Other programmes previously outlined by the government are the PINTAR and SHIELDS programmes, targeted at primary and secondary school students respectively.
There are also programmes for other tiers of society such as Family On Alert, SMART(for youth), Tomorrows Leaders and TEKAD(workplace).
Rehab: A Safe Place To Start Anew
For those who have fallen into drug addiction, there are rehabilitation centres for them to overcome their addiction in a healing environment.
In May of 2022, the National Anti-Drug Agency (AADK) launched the Mobile Recovery Treatment (MRT). The mobile rehab programme reaches out to addicts to provide treatment, with hopes of helping as many as possible.
This is different from the previous programmes. We have been treating drug addicts for the past 40 years, but there seems to be no reduction in the number of addicts.
This collaboration between AADK and the Malaysian Prison Department is a problem-solving approach to overcome the problem of drug relapse and ensure that they attend the AADK Community Addiction Treatment and Rehabilitation after their release. – Datuk Seri Hamzah, former Home Minister
Even during the pandemic, NADA helped 47,863 clients receive treatment in 2021.
One Step Forward, Two Steps Back
Although rehab offers addicts a fresh start, falling back into drug addiction is easier than getting out. The hard work of the addict goes down the drain when he or she relapses(A relapse happens when a person stops maintaining their goal of reducing or avoiding the use of alcohol or other drugs and returns to their previous levels of use).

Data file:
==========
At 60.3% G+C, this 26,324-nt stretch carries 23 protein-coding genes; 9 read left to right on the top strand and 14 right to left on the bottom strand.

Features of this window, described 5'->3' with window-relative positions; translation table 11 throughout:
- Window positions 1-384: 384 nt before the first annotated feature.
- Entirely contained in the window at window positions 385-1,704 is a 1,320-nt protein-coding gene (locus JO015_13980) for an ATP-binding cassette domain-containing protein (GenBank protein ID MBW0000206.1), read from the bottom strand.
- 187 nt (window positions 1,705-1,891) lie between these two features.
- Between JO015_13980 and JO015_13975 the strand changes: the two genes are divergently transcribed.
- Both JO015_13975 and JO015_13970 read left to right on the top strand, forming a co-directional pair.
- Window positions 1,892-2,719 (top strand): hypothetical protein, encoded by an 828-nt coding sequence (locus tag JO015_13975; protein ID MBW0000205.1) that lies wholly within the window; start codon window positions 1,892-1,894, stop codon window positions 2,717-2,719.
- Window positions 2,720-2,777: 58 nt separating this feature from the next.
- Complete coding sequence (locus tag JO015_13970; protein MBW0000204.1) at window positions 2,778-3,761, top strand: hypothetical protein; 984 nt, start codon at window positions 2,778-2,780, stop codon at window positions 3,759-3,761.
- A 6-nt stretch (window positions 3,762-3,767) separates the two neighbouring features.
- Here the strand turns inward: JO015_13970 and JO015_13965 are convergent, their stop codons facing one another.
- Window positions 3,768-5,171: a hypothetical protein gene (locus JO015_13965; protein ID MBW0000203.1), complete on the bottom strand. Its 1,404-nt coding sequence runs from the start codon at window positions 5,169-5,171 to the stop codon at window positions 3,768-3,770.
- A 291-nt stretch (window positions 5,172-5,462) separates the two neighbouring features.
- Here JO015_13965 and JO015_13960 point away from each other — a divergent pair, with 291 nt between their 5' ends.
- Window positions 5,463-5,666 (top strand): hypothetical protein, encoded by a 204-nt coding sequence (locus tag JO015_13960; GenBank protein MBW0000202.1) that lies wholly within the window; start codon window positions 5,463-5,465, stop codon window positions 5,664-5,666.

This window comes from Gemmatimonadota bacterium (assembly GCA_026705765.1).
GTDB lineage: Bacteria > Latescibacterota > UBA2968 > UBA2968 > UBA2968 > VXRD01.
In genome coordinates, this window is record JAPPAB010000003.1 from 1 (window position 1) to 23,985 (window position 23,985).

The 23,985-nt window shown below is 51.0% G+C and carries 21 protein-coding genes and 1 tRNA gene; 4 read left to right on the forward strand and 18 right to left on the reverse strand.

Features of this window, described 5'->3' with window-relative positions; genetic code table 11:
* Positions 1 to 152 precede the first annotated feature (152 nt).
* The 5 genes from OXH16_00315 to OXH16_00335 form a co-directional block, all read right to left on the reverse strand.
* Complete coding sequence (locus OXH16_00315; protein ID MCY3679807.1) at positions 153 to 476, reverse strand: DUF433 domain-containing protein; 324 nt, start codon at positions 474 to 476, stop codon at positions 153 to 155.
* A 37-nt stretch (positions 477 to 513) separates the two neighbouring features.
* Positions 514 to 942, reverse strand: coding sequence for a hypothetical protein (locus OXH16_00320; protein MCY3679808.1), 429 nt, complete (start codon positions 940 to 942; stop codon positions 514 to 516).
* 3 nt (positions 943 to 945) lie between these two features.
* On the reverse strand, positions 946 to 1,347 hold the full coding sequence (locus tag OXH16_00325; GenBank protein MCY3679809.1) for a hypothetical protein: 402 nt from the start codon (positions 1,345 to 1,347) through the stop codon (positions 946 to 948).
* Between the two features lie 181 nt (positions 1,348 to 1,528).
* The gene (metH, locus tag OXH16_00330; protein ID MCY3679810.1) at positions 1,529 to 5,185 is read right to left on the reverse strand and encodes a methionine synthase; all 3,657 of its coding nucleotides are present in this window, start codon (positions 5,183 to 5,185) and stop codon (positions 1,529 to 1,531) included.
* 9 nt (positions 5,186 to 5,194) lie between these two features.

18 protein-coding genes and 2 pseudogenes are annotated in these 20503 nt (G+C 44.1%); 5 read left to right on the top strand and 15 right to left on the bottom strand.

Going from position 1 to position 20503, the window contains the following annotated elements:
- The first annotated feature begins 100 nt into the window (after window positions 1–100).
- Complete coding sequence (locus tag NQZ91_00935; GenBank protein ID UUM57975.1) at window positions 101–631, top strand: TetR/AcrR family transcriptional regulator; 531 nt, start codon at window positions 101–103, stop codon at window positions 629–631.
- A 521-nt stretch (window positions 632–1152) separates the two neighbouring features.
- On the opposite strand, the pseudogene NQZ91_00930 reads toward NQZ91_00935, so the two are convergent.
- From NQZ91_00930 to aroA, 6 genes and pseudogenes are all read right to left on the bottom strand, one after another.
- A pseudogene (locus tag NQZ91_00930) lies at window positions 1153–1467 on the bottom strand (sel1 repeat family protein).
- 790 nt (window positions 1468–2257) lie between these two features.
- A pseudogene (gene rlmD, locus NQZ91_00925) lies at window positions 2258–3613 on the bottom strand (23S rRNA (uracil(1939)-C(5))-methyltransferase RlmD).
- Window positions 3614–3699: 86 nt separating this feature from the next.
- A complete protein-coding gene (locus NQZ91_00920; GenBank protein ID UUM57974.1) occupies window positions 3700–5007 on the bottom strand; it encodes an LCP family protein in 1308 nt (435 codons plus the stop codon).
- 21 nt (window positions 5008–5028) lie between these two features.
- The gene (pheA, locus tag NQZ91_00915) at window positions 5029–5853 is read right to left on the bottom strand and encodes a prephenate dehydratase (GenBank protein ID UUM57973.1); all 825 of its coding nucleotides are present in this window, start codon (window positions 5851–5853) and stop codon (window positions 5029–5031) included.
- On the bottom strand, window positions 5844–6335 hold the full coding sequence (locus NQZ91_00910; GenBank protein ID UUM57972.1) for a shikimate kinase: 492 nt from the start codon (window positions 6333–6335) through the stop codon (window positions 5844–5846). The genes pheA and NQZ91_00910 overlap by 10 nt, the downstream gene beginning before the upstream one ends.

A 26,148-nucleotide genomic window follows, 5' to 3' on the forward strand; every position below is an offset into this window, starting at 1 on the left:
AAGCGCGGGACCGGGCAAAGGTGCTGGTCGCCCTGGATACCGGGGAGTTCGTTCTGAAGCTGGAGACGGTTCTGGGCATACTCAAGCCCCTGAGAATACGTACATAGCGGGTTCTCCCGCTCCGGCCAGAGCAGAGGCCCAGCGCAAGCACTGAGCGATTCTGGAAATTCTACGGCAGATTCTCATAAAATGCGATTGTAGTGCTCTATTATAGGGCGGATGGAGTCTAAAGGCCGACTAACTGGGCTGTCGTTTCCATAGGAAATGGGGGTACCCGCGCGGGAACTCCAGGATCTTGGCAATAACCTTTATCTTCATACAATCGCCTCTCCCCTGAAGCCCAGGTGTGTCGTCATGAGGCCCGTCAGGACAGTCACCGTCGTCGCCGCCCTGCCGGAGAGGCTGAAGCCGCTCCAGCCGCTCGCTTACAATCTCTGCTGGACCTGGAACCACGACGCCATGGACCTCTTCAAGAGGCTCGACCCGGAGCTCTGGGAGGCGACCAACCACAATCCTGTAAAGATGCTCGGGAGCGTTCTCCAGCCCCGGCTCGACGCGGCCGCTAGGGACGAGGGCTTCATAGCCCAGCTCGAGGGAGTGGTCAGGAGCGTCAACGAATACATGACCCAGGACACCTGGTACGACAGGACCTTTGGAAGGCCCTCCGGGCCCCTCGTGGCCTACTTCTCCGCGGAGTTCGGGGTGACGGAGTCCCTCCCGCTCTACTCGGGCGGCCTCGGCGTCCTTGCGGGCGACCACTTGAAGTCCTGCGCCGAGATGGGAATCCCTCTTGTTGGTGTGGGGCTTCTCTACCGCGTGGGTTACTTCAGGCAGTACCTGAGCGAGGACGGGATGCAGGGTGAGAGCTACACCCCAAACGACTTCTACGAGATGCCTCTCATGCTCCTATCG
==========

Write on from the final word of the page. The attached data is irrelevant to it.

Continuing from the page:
Relapses are triggered by different circumstances, such as tempting environments or situations.
33-year-old *Firdaus relapsed five years after undergoing drug rehabilitation at the Narcotics Addiction Rehabilitation Centre (Puspen) in Dengkil, Selangor.
The conversations with his old pals who lived in the same flat (the place for his previous drug activities) triggered him, and he was back at square one.
No one put the drugs in his hands. His relapse was triggered by the people around him, the sounds and the flats acted as triggers.
It happens all the time – even the clinking of a spoon can trigger a relapse. The people who engaged in those activities are also potential triggers. – Datuk Dr Muhamad Sade Mohamad Amin, AADK deputy director-general (Operations)
Silver Lining In Combatting Drug Addiction in Malaysia
Despite the arduous journey of recovery, former drug addicts have proven that leaving drugs behind is possible.
At just 19 years old, Yusri Sahrin became a drug addict – with a painful addiction to heroin, making it almost impossible to stop
With heroin, the addiction is really bad and you will feel pain in your body when you do not take it. This is what drives addicts to steal and cheat people, just to get their next fix. – Yusri
Determined to get clean and start over, Yusli tried and failed countless times.
I always prayed to find a way to get clean because I just could not stand my life and I wanted to change. – Yusri